Pope Francis and Cuba's President Raul Castro confer in Havana on Sunday.

Pope Francis and Cuba's President Raul Castro confer in Havana on Sunday. 

Credit:

Alejandro Ernesto//Reuters/Pool

Behind the hoopla surrounding Pope Francis' first visit to Cuba there's no shortage of political maneurving. 

"I feel that in a way, the pope is being used by the Cuban government," says Cuban installation and performance artist Tania Bruguera. "Raul, who has demonstrated that he's a very skillful politician, is using this [visit] to negotiate the end of the embargo with the United States, so he's using the political leverage of the pope." 

Bruguera spent much of the past year stranded in Cuba. Officials there confiscated her passport after she tried to stage an open-mic performance in Revolution Square in Havana. Now she's back in the US and a fellow at Yale, but remains in close touch with colleagues back on the island. 

She says Cubans still lack freedom of expression, and points to the recent arrest of grafitti artist and human rights activist El Sexto, as well as the mounting pressure on independent film producers on the island. Bruguera says the Cuban government recently closed a theater company that was trying to perform Eugène Ionesco's absurdist drama Exit the King.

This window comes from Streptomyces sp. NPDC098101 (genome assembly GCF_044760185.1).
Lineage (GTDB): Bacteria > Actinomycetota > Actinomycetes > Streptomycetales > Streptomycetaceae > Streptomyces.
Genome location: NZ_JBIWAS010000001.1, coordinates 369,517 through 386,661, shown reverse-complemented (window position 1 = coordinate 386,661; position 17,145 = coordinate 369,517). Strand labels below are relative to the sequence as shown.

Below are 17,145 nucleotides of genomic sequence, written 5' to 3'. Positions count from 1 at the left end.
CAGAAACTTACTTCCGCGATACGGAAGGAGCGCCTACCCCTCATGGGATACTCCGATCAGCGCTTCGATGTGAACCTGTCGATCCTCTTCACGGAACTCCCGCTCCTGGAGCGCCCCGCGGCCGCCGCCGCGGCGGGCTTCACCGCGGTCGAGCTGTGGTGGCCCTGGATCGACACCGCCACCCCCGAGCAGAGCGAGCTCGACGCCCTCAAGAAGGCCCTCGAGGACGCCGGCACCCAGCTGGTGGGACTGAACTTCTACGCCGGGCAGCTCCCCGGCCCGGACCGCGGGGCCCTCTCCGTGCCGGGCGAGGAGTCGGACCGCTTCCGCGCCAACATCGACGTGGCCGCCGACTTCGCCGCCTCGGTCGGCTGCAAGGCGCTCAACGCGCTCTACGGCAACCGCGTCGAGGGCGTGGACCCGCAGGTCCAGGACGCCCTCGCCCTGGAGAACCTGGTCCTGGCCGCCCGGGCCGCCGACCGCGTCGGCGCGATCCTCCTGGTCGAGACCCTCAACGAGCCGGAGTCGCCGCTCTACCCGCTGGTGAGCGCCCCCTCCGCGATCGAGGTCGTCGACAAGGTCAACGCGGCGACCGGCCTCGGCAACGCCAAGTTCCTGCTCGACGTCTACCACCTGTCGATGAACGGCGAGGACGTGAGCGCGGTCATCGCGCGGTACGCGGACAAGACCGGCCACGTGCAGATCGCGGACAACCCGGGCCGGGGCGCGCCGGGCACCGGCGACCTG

"Those are signs of the fear the government has of art, and the power of art," she says. 

Pope Francis played a key behind the scenes role in the recent warming of diplomatic relations between Washington and Havana. Monday was the pontiff's third
and last full day in Cuba.

He comes to the US on Tuesday.

The pope's stay in Cuba hasn't been without controversy. Two dissidents who tried to attend a papal event at Havana's cathedral were detained by authorities, even though they said they'd been invited by the Vatican. 

Asked if critics of Cuba's government were also using the pope for cover, Bruguera decided to "say something maybe some of my dissident friends will not like."

"We're living a new era in Cuba now, and it's the era of the people, not the era of the dissidents or the government," she says. "It's the era of the normal, everyday Cuban people. And this is what I personally would like to fight for."

Bruguera, the daughter of Miguel Bruguera, a former Cuban ambassador to Lebanon and Panama, returned to the US in late August, after being under virtual house arrest in Havana for eight months. 

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